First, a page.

Culture

I Look Down On Young Women With Thought Catalog Bylines And I’m Not Sorry

Culture

I Look Down On Young Women With Thought Catalog Bylines And I’m Not Sorry

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The latest troll-bait piece on Thought Catalog has got me cataloging some thoughts here. YOU SHOULD GO READ IT FIRST. 

Every time I hear someone say that a writing career is about publishing every brain fart a young person makes I have to fight back vomit.

Do people really think that a Thought Catalog blogger is really on equal footing with a woman who writes actual substantive material? There’s no way those two things are the same. It’s hard for me to believe it’s not just placating these hobbyists so they can justify their parents paying for a couple more years of grad school.

Earning bylines and accruing a portfolio are considered career milestones. We have blogs with zero quality standards with huge traffic generated by hate-click trolling and it’s a huge accomplishment and cause for celebration to be able to dump tossed-off five minute word diarrhea into the submission box? These aren’t accomplishments, they are actually super easy tasks, literally anyone can do them. They are the most common thing, ever, in the history of the media. They are, by definition, average. And here’s the thing, why on earth are we settling for average?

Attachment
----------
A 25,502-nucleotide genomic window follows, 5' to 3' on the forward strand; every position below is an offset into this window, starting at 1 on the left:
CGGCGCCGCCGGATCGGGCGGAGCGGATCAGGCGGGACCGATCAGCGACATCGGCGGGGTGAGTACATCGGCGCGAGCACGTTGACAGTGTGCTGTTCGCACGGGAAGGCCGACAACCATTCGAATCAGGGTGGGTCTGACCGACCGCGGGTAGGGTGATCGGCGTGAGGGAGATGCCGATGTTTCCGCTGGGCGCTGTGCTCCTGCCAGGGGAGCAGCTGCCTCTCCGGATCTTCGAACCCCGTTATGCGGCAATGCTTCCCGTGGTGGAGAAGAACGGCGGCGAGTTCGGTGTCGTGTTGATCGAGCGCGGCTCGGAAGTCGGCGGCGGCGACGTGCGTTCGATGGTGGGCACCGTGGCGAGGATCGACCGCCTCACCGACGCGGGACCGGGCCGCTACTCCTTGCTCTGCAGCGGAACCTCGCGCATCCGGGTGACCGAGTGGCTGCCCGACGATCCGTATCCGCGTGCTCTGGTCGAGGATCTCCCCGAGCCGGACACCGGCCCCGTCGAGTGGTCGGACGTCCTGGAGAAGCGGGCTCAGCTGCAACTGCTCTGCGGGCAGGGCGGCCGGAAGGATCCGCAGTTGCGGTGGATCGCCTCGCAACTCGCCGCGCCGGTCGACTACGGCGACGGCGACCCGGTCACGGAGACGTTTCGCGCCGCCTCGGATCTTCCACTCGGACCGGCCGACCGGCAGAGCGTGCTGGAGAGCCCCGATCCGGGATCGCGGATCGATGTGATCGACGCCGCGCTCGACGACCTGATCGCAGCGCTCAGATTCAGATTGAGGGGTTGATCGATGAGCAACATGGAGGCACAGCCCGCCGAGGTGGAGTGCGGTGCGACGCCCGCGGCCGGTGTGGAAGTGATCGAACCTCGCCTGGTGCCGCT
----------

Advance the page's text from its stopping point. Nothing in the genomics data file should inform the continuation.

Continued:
If young writers can do anything, why are we still content with applauding them for doing nothing?

I want to share a link to an article by a young person who backpacks on her own through Asia and has something informative to say about the experience, gets a promotion at a website with the barest minimum barrier to entry, not when she stays inside the box and does the trolling blogger child thing, which is the path of least resistance. The dominate cultural voice will tell you that becoming a writer is something you can do by affecting a deliberate shitheadeness on a popular website, but as I’ve written before, that’s a lie. It’s just not reality.

You will never have the time, energy, freedom or mobility to be exceptional if you write for Thought Catalog.

I hear young bloggers talk about how “hard” it is to make it in the online media. I never hear people with any talent or initiative talk about this. It’s because young bloggers secretly like to talk about how hard managing a writing career is so they don’t have to explain their lack of real accomplishments.

Young bloggers will be equal with ones of substance when they stop demanding that it be considered equally important to publish whining Tumblr entries on a nationally known website. They are not equal. Doing brain-laundry will never be as important as writing and reporting about a doctor or an engineer or someone building a business. This word play is holding us back.